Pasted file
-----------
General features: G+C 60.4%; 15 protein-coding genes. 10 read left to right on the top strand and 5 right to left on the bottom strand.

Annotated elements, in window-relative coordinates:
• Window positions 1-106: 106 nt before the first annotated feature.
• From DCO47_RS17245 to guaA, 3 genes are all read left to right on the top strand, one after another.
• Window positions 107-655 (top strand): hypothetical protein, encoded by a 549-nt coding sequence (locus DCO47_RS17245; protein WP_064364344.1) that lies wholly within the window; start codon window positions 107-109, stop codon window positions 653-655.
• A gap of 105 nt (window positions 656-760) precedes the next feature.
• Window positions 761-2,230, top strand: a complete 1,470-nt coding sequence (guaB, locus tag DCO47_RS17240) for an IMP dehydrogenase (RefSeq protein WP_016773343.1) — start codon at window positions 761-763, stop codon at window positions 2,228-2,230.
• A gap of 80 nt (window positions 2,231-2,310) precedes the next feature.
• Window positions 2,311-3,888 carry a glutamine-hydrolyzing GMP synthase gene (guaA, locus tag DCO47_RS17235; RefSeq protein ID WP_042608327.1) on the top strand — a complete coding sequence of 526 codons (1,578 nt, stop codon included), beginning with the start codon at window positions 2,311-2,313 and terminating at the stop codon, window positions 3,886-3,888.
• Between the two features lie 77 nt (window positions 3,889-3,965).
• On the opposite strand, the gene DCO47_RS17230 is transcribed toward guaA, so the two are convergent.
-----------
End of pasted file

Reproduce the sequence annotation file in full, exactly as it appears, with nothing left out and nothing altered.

General features: G+C 60.4%; 15 protein-coding genes. 10 read left to right on the top strand and 5 right to left on the bottom strand.

Annotated elements, in window-relative coordinates:
• Window positions 1-106: 106 nt before the first annotated feature.
• From DCO47_RS17245 to guaA, 3 genes are all read left to right on the top strand, one after another.
• Window positions 107-655 (top strand): hypothetical protein, encoded by a 549-nt coding sequence (locus DCO47_RS17245; protein WP_064364344.1) that lies wholly within the window; start codon window positions 107-109, stop codon window positions 653-655.
• A gap of 105 nt (window positions 656-760) precedes the next feature.
• Window positions 761-2,230, top strand: a complete 1,470-nt coding sequence (guaB, locus tag DCO47_RS17240) for an IMP dehydrogenase (RefSeq protein WP_016773343.1) — start codon at window positions 761-763, stop codon at window positions 2,228-2,230.
• A gap of 80 nt (window positions 2,231-2,310) precedes the next feature.
• Window positions 2,311-3,888 carry a glutamine-hydrolyzing GMP synthase gene (guaA, locus tag DCO47_RS17235; RefSeq protein ID WP_042608327.1) on the top strand — a complete coding sequence of 526 codons (1,578 nt, stop codon included), beginning with the start codon at window positions 2,311-2,313 and terminating at the stop codon, window positions 3,886-3,888.
• Between the two features lie 77 nt (window positions 3,889-3,965).
• On the opposite strand, the gene DCO47_RS17230 is transcribed toward guaA, so the two are convergent.